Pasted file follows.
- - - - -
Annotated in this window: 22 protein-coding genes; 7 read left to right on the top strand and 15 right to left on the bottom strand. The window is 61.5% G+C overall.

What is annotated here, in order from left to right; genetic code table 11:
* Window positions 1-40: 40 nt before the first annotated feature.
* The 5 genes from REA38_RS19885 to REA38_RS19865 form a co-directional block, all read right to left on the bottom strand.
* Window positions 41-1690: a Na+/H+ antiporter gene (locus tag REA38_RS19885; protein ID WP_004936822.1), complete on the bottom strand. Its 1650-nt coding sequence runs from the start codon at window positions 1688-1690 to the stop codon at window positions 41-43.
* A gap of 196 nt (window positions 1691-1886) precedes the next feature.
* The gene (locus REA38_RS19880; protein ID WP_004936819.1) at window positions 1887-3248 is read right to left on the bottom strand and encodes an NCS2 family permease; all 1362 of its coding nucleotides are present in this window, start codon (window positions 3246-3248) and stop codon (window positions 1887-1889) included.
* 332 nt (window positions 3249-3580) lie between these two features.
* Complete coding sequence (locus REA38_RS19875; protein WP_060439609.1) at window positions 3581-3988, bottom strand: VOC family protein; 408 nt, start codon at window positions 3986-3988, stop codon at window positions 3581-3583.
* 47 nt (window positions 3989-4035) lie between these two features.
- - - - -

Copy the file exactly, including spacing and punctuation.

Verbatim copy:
Annotated in this window: 22 protein-coding genes; 7 read left to right on the top strand and 15 right to left on the bottom strand. The window is 61.5% G+C overall.

What is annotated here, in order from left to right; genetic code table 11:
* Window positions 1-40: 40 nt before the first annotated feature.
* The 5 genes from REA38_RS19885 to REA38_RS19865 form a co-directional block, all read right to left on the bottom strand.
* Window positions 41-1690: a Na+/H+ antiporter gene (locus tag REA38_RS19885; protein ID WP_004936822.1), complete on the bottom strand. Its 1650-nt coding sequence runs from the start codon at window positions 1688-1690 to the stop codon at window positions 41-43.
* A gap of 196 nt (window positions 1691-1886) precedes the next feature.
* The gene (locus REA38_RS19880; protein ID WP_004936819.1) at window positions 1887-3248 is read right to left on the bottom strand and encodes an NCS2 family permease; all 1362 of its coding nucleotides are present in this window, start codon (window positions 3246-3248) and stop codon (window positions 1887-1889) included.
* 332 nt (window positions 3249-3580) lie between these two features.
* Complete coding sequence (locus REA38_RS19875; protein WP_060439609.1) at window positions 3581-3988, bottom strand: VOC family protein; 408 nt, start codon at window positions 3986-3988, stop codon at window positions 3581-3583.
* 47 nt (window positions 3989-4035) lie between these two features.